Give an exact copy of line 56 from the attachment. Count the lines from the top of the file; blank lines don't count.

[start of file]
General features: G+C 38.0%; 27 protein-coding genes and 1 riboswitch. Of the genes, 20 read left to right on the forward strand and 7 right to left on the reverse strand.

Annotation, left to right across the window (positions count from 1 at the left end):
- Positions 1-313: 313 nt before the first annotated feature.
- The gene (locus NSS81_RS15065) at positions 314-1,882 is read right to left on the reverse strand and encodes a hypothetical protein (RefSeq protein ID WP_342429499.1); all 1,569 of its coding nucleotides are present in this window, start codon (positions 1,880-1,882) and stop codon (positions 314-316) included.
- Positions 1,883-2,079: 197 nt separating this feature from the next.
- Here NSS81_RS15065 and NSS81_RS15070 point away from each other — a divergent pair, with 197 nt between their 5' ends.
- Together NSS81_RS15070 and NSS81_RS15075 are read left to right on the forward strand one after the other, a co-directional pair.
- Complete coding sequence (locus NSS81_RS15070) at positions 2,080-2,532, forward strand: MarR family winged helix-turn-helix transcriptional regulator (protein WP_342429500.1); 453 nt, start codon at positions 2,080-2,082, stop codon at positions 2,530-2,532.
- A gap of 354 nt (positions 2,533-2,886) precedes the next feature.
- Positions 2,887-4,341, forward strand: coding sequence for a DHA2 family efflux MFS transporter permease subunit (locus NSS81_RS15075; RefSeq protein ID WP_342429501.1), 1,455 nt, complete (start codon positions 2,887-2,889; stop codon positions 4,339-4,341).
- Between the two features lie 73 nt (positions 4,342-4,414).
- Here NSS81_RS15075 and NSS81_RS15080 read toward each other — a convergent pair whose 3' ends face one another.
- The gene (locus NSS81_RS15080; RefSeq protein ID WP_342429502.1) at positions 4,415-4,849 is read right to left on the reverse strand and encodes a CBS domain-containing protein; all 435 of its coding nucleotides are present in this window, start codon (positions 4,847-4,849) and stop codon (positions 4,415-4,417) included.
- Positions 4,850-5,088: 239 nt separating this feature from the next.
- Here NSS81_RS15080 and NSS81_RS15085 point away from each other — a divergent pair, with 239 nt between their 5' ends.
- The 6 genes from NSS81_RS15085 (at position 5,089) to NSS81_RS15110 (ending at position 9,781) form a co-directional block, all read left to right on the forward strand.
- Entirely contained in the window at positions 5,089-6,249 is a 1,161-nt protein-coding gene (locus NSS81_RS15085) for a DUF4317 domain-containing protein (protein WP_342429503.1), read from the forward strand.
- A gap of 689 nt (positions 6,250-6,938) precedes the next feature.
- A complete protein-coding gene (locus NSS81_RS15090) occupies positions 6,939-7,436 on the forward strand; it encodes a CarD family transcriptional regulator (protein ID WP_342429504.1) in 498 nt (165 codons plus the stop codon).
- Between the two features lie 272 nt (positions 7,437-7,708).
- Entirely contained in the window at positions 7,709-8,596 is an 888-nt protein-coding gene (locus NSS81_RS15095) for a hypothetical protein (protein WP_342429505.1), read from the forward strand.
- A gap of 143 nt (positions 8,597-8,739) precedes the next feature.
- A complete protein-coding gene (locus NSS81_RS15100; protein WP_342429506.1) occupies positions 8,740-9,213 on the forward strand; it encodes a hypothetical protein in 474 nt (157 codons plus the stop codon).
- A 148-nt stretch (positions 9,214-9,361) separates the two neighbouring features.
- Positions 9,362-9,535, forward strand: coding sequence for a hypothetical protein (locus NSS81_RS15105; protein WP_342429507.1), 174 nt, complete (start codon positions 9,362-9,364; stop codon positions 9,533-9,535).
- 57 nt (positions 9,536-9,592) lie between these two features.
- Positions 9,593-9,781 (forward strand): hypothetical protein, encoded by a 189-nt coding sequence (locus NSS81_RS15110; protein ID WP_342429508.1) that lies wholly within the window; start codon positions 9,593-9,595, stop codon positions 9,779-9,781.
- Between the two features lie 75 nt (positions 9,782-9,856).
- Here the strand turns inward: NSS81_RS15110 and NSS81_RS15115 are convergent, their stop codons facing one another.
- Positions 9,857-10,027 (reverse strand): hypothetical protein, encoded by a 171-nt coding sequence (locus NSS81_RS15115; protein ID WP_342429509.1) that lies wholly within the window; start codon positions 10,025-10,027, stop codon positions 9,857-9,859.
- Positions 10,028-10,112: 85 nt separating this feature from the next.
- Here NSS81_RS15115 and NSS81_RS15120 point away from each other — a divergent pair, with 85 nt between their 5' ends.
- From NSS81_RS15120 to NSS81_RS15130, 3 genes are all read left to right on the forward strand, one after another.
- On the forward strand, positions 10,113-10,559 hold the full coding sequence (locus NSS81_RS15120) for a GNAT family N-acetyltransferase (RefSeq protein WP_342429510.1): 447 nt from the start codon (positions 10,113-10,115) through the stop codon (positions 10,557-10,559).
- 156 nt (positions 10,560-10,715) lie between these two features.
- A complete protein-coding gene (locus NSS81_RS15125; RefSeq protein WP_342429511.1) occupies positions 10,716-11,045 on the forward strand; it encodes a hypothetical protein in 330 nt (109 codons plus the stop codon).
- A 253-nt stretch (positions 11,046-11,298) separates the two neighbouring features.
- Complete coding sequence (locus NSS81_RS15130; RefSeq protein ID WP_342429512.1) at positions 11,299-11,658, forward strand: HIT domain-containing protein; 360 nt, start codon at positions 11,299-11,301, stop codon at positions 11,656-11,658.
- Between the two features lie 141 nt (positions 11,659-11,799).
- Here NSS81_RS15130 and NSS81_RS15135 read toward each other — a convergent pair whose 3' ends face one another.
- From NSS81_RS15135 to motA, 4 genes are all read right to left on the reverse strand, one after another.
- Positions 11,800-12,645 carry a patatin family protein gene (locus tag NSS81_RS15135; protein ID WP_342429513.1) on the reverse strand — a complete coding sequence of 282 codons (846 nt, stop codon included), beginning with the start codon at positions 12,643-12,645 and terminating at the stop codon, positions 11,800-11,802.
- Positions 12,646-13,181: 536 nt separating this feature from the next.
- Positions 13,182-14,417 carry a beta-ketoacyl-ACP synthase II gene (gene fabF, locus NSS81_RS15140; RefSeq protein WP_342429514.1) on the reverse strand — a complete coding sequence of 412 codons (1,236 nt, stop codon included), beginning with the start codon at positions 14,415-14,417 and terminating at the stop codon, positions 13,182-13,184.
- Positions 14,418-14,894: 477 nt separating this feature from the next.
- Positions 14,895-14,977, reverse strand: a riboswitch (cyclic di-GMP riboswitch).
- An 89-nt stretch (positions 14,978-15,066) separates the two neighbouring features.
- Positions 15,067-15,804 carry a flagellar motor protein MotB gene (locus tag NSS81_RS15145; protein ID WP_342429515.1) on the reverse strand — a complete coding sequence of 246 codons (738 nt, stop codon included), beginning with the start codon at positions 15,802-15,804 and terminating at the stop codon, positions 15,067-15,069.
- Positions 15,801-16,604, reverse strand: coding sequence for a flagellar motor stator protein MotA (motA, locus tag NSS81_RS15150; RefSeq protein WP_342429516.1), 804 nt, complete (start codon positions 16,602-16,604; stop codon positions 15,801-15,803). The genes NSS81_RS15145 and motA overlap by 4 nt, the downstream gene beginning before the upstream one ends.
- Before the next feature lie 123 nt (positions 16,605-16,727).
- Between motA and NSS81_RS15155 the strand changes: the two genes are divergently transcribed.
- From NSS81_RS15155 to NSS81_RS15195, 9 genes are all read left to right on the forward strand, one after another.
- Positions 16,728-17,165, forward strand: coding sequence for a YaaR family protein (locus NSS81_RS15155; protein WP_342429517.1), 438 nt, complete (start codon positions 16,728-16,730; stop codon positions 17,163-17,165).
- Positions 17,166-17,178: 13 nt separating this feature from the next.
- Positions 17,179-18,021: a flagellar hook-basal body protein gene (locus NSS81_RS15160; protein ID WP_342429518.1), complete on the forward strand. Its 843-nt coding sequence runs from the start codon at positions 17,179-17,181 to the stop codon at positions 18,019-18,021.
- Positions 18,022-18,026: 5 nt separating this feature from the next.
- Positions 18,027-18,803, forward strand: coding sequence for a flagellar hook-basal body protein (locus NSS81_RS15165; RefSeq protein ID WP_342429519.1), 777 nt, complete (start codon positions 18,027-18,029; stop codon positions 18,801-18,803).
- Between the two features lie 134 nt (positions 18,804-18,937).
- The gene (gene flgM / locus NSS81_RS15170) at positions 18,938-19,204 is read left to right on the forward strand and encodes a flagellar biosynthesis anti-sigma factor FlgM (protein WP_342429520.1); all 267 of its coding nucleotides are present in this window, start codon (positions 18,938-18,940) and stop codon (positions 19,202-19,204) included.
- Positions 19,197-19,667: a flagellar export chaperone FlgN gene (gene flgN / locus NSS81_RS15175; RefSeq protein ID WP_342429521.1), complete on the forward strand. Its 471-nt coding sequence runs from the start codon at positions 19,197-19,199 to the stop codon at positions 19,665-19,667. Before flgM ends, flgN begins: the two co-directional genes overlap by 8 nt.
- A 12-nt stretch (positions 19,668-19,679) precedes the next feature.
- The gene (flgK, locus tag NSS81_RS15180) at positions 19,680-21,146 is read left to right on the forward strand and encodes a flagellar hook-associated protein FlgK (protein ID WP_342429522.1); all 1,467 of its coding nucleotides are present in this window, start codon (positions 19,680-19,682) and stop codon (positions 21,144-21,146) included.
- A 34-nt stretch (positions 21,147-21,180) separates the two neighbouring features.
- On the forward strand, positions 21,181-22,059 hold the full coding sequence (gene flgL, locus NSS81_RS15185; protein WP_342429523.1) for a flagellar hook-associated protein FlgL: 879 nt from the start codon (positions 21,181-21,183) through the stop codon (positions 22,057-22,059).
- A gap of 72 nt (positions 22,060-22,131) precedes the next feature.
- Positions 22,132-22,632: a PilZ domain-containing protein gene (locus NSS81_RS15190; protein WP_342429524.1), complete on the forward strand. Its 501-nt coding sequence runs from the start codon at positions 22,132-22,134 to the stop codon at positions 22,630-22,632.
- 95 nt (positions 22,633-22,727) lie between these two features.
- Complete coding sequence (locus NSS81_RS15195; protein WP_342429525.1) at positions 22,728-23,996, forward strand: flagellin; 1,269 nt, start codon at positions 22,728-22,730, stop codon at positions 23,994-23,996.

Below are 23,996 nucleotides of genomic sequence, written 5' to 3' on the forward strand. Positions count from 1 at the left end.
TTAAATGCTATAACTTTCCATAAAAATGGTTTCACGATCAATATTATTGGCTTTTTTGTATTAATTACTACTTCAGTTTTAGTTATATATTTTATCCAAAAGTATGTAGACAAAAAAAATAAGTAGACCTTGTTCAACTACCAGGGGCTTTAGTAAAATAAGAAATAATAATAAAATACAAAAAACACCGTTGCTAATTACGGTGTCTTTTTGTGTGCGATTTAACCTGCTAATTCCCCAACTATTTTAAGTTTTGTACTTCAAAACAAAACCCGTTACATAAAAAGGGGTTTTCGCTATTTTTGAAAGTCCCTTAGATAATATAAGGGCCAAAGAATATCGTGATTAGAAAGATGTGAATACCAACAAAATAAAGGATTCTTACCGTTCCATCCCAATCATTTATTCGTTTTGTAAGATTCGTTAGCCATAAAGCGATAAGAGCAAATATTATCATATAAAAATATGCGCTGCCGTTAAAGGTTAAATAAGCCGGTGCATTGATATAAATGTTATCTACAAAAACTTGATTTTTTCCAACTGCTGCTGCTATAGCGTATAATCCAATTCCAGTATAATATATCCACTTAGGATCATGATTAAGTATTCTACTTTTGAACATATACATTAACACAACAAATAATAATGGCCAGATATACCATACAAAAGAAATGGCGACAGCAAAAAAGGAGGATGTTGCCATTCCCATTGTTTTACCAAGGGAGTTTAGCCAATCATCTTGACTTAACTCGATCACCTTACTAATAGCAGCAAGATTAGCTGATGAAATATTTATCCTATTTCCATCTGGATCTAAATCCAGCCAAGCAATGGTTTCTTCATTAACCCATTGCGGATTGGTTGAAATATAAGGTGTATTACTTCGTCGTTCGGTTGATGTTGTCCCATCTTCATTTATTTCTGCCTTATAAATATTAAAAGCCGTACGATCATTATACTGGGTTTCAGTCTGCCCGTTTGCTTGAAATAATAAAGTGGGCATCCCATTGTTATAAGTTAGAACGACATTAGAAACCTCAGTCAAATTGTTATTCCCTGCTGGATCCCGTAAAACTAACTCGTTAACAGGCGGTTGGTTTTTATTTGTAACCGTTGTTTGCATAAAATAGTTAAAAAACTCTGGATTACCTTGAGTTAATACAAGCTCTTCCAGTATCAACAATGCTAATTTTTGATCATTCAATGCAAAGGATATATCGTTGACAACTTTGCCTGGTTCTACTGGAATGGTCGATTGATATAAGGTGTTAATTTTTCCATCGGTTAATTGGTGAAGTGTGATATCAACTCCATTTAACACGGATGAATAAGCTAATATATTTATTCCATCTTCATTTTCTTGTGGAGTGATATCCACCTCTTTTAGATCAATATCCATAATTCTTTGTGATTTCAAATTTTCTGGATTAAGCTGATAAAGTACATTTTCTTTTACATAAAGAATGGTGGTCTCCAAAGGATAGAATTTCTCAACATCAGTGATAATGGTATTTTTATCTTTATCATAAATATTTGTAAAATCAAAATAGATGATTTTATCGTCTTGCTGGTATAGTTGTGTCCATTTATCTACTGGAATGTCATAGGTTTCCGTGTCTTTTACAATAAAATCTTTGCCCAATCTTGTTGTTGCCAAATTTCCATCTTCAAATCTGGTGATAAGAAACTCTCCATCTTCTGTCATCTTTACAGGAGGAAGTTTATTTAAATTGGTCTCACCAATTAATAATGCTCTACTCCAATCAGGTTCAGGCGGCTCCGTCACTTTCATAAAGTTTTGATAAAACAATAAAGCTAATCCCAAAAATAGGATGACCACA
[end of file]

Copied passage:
- Positions 18,022-18,026: 5 nt separating this feature from the next.